32 HDN (hemolytic disease of the newborn) When an Rh mother is exposed to the Rh+ antigen, usually by her 1 st Rh+ baby, she will develop anti-d antibody. She does not come in contact with the Rh+ antigen on the surface of the babies RBC s until the placenta tears and the baby bleeds into the mothers circulation causing immunization. This presents no problem for the first Rh+ child as the child is already born at this time. Remember, it takes 3-6 days to start to produce antibodies to the first exposure. Her 2 nd Rh+ baby s RBCs may be attacked and destroyed by antibodies in the mother s plasma that move across the placenta into the child s circulation. This leads to hypoxia, anemia, and brain damage and death may result. Prevention: give the mother anti-d antibodies that she would make when exposed. The injected anti-d will coat the baby s Rh+ cells in her circulation and prevent them from being exposed to her T and B cells. So, no immunization (exposure) occurs, and her next Rh positive baby is unharmed. The antibody given to these mothers is called Rh immune globulin or a RhoGAM injection. Rhogam serves as an immunosuppressive drug that prevents the production of anti-d antibodies.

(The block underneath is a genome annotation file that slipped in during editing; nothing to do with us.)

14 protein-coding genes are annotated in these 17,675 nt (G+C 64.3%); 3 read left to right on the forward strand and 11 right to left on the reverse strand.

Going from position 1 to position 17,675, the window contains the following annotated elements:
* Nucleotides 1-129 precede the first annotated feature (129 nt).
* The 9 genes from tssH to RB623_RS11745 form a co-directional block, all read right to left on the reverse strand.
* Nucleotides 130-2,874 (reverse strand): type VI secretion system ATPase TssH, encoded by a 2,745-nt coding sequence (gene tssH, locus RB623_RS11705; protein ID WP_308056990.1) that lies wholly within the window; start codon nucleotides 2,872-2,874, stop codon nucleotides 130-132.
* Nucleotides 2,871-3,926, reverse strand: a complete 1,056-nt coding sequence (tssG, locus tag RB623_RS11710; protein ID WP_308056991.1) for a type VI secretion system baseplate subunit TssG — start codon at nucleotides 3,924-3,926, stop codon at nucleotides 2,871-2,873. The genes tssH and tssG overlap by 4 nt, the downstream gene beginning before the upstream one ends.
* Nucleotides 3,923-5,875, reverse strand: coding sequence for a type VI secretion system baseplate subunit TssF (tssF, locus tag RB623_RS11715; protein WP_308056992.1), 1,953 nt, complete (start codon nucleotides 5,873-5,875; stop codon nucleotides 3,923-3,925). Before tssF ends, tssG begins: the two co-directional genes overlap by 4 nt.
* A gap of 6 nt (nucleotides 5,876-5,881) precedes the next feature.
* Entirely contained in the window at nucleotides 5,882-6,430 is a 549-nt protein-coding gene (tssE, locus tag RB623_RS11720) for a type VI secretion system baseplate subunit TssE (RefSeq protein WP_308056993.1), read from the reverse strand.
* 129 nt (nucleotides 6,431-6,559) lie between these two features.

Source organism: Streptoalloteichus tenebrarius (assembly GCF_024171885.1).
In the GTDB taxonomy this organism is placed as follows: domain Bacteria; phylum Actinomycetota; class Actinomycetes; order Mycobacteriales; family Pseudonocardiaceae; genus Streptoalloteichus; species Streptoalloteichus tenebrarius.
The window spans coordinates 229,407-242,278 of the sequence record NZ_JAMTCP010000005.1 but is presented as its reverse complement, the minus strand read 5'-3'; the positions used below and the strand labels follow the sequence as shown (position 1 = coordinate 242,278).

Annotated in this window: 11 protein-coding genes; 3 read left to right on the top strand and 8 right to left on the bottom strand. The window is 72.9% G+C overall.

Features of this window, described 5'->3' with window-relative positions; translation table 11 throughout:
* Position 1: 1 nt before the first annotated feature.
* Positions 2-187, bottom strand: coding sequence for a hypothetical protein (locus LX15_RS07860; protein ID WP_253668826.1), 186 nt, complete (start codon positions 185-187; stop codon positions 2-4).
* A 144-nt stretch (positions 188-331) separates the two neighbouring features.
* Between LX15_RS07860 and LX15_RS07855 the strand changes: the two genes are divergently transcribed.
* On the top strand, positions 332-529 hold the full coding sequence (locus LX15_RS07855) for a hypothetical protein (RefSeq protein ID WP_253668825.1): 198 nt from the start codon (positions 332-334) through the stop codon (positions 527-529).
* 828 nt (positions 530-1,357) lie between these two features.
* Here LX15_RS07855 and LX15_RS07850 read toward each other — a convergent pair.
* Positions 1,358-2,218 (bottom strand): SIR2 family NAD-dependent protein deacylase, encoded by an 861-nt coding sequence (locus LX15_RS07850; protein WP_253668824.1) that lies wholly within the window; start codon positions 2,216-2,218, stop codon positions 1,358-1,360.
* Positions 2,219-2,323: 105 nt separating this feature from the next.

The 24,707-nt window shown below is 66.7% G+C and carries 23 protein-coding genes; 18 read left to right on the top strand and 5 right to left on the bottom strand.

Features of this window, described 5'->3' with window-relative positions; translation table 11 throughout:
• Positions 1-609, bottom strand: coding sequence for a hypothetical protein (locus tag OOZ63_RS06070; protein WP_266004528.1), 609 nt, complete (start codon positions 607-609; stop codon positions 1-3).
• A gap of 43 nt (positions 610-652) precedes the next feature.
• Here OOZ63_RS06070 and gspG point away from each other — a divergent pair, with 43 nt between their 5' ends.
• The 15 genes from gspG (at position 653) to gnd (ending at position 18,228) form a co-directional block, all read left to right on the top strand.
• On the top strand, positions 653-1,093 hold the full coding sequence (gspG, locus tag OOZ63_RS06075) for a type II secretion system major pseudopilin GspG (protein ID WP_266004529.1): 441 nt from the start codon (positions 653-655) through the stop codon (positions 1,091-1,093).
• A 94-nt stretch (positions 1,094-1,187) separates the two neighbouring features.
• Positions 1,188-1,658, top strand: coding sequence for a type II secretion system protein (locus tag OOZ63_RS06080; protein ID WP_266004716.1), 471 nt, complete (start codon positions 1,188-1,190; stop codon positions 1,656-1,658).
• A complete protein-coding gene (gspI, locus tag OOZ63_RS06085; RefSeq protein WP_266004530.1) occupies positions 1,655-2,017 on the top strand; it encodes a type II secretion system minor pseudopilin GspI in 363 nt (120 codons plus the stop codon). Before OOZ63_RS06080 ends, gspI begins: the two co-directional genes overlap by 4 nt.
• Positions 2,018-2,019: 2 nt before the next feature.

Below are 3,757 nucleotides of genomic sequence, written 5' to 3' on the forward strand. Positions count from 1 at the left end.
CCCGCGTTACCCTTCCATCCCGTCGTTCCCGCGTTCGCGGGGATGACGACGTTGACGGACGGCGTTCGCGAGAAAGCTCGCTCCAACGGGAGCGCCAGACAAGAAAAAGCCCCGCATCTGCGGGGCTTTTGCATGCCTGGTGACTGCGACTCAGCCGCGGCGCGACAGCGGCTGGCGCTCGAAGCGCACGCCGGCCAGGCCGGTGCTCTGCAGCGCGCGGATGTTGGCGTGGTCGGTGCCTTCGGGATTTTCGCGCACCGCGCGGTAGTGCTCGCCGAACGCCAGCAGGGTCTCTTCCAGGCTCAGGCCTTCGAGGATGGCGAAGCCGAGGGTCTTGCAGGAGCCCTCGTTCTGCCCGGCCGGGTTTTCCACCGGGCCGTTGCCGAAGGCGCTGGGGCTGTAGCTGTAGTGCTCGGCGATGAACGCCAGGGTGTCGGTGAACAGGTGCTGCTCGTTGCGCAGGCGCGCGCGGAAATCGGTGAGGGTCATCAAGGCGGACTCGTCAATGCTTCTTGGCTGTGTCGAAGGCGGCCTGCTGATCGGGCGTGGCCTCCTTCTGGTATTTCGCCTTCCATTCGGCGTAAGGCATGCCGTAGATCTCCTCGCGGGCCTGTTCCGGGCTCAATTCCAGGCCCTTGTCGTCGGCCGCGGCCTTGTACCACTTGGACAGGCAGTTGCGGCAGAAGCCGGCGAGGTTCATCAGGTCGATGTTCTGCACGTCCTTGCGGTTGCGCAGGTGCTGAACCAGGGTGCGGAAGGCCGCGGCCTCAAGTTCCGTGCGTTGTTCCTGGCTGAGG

33 Transfusion Reactions Since there are many antigens on rbcs other than A and B, a person who gets many transfusions could make antibodies to some of them and suffer from a transfusion reaction when getting more blood with that antigen. These reactions are not usually as severe as ABO transfusion reactions and may cause: 1. Hemolysis with anemia 2. Increase bilirubin with mild jaundice. 3. Fever 2 Tests to Prevent Transfusion Reactions 1. Antibody screening = blood typing test To prevent these consequences, a recipient s plasma can be screened for antibodies to the more common blood group antigens. This is done before each transfusion and is called an antibody screen test. 2. Crossmatch = more extensive testing for antigens other than A, B, and Rh Further testing can be done where the donor cells are mixed with recipient plasma, and donor plasma is mixed with recipient cells. This test called a crossmatch, will be positive if an antibody is present, indicating an incompatibility between donor and recipient.